singular passion of mine to give my body to these 
soundless distances, these echoless perspectives, these 
separate universes cutting across our own and existing, 
despite our consciousness, in the same place and at the 
same time with it . This protracted actuality, separated 
from us by the smooth surface of glass, drew me to- 
wards itself by a kind of intangible touch, dragged me 
forward, as to an abyss, a mystery. 



I was drawn towards the apparition which always 
rose up before me when I came near a mirror and 
which strangely doubled my being. I strove to guess 
how this other woman was differentiated from myself, 
how it was possible that my right hand should be her 
left, and that all the fingers of this hand should change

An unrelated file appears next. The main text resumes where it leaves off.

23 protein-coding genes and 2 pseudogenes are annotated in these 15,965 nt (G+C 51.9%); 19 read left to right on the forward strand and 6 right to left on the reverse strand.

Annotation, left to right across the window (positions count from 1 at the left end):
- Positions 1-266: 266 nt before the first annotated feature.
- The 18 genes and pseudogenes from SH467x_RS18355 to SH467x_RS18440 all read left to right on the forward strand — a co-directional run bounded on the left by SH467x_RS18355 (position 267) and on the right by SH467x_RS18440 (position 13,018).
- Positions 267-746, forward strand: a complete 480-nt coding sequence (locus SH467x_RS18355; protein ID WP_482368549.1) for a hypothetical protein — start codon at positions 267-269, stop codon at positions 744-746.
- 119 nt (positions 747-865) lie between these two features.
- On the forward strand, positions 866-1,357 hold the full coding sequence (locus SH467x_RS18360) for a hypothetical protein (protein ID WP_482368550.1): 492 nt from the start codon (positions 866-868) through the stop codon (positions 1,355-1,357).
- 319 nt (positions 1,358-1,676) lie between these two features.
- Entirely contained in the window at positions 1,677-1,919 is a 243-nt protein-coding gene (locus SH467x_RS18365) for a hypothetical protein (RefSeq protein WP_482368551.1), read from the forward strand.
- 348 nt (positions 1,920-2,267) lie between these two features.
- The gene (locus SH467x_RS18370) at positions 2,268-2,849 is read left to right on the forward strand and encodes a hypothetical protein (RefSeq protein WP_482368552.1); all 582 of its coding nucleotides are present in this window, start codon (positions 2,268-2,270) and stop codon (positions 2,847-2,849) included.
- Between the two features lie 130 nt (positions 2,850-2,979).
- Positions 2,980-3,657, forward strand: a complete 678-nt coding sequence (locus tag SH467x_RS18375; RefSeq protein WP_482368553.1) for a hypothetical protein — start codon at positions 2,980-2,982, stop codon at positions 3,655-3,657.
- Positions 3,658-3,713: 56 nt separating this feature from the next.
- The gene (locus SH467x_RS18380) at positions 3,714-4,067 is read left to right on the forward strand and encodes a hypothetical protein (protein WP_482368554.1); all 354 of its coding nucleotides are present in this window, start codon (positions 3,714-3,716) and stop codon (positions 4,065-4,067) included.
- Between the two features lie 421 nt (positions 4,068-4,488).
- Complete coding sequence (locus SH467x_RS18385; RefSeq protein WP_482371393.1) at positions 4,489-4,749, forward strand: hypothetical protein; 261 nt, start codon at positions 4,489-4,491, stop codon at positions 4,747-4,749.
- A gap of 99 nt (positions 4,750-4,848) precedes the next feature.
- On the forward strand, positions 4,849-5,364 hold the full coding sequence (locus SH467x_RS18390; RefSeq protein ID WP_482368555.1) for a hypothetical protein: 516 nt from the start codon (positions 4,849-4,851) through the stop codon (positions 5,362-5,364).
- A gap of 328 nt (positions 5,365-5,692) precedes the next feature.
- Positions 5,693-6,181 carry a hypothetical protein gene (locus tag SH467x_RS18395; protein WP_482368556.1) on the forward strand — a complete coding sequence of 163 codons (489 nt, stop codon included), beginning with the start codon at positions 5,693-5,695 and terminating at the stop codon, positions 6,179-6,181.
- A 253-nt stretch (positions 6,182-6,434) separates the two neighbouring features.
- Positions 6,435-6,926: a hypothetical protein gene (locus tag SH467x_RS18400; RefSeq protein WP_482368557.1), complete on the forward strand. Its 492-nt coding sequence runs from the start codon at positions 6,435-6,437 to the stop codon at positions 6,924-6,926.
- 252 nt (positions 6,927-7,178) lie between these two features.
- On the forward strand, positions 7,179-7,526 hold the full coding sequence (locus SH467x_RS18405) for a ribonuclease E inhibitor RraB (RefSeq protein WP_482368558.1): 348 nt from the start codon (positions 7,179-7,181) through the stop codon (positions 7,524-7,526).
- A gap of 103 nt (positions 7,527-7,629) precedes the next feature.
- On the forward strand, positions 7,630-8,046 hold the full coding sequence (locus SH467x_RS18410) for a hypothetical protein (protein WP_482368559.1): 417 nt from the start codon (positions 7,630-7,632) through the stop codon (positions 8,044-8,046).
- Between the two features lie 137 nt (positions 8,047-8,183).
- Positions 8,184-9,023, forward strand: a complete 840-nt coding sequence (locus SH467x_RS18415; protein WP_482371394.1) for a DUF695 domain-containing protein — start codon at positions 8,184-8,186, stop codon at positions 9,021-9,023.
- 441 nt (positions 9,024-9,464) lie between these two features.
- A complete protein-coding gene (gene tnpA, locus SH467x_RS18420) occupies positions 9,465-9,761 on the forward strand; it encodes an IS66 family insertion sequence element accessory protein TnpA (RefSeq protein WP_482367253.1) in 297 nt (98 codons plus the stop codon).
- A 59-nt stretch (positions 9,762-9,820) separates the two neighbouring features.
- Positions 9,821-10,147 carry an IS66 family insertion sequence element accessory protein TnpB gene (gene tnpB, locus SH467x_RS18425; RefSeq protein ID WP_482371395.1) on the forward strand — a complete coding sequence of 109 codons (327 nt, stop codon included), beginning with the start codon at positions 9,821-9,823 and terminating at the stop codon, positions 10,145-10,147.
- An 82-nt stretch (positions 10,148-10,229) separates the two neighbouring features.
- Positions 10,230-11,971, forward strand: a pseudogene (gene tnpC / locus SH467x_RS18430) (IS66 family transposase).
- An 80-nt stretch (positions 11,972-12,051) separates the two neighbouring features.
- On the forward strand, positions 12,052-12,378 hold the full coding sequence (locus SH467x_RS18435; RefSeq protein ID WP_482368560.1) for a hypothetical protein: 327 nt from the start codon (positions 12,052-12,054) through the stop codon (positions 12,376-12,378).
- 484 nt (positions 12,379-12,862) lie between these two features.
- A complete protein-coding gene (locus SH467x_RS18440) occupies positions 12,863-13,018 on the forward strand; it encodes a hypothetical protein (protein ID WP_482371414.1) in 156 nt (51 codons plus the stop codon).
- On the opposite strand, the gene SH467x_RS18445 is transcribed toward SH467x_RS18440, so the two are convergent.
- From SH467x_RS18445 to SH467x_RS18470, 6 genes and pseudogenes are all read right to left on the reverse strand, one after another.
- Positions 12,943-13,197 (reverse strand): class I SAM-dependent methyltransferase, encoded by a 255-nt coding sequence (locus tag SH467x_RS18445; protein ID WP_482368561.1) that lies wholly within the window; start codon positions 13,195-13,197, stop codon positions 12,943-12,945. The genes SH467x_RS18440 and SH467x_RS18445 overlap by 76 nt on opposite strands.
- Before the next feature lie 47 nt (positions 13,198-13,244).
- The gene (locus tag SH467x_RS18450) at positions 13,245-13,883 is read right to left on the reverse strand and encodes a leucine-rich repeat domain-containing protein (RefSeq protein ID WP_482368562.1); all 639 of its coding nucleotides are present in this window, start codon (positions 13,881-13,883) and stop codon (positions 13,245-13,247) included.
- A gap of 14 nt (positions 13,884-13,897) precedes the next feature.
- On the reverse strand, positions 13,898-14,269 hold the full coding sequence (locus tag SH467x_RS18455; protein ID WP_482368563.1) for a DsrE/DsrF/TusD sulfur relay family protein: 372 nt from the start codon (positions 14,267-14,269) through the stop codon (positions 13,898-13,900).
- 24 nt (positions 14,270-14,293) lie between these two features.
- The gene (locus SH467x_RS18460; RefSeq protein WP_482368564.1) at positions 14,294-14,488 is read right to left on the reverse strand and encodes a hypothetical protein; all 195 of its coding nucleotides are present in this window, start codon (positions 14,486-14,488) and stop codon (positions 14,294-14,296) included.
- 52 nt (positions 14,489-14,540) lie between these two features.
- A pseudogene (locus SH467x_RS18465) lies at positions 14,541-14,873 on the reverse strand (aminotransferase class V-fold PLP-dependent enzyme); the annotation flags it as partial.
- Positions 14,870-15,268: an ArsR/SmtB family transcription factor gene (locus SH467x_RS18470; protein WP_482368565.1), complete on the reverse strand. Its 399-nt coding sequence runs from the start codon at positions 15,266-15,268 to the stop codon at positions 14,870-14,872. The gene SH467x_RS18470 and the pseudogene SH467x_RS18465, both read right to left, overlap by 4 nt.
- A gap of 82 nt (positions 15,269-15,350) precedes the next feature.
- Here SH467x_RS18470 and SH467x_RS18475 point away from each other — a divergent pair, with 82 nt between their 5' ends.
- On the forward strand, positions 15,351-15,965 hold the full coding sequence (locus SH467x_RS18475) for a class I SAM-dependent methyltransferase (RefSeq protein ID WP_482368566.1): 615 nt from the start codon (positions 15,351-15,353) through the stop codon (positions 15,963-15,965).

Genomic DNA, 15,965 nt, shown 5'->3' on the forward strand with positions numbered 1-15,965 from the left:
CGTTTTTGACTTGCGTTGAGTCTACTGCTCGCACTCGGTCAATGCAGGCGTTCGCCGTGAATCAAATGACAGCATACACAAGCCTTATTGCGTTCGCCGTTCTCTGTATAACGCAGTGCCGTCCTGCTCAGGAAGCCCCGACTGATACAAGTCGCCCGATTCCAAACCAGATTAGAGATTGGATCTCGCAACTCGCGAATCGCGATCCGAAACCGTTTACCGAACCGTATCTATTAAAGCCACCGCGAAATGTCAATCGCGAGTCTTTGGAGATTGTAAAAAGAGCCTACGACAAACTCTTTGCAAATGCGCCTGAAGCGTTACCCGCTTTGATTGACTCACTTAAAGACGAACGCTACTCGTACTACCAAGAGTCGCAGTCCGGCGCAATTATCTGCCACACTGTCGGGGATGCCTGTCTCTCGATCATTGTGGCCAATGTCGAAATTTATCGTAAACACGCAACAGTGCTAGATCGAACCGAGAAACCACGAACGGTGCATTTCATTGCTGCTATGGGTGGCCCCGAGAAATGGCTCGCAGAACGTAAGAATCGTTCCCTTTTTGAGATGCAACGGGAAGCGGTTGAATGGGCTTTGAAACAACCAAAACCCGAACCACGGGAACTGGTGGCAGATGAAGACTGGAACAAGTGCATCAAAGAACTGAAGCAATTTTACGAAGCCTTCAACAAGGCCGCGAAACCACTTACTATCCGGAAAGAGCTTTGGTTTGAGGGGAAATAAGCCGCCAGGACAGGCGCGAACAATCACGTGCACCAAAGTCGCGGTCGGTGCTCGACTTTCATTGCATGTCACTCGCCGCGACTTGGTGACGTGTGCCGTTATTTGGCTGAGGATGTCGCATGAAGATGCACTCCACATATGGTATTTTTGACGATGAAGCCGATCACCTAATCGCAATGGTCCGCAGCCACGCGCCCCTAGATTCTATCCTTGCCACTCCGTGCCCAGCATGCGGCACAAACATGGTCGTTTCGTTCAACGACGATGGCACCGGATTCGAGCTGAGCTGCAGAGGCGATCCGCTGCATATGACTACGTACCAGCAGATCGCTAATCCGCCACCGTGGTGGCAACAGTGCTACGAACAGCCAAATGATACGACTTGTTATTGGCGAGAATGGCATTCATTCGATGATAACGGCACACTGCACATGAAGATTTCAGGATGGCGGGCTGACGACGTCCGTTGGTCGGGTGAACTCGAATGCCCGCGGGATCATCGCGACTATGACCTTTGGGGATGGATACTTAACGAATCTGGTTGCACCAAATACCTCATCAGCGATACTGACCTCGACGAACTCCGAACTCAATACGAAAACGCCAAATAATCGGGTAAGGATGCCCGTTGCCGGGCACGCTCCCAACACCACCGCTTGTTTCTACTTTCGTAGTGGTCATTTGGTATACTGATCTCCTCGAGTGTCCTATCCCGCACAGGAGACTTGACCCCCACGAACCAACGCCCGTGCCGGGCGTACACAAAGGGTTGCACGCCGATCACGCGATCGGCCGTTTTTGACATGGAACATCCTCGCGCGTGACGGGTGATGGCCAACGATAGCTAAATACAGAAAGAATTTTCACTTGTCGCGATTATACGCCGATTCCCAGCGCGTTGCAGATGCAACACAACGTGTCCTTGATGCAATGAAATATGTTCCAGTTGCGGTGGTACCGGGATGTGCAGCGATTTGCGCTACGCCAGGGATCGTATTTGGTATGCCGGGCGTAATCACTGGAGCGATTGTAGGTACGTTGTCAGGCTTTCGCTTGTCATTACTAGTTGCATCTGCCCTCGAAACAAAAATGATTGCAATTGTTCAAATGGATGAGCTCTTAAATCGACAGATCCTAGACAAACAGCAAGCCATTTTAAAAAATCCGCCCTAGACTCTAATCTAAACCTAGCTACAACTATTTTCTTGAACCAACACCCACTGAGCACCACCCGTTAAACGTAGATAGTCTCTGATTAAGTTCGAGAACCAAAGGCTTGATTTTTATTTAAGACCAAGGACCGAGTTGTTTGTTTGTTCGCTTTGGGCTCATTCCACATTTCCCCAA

places, though certainly on one of them was my 
wedding-ring. My thoughts were confused when I 
attempted to probe this enigma, to solve it. In this 
world, where everybody could be touched, where voices 
were heard I lived, actually ; in thai reflected world, 
which it was only possible to contemplate, was she, 
phantasmally. She was almost as myself and yet not 
at all myself ; she repeated all my movements, but not 
one of these movements exactly coincided with those 
I made. She, that other, knew something I could not 
divine, she held a secret eternally hidden from my 

But I noticed that each mirror had its own separate 
and special world. Put two mirrors in the very same 
place, one after the other, and there will arise two 
different universes. And in different mirrors there rose 
up before me different apparitions, all of them like me 
but never exactly like one another. In my small hand- 
mirror lived a naive little girl with clear eyes, reminding 
me of my early youth. In my circular boudoir mirror 
was hidden a woman who knew all the diverse sweet- 


ness of caresses, shameless, free, beautiful, daring. In 
the oblong mirrors of the wardrobe door there always 
appeared a stern figure, imperious, cold, inexorable. I 
knew still other doubles of myself in my dressing-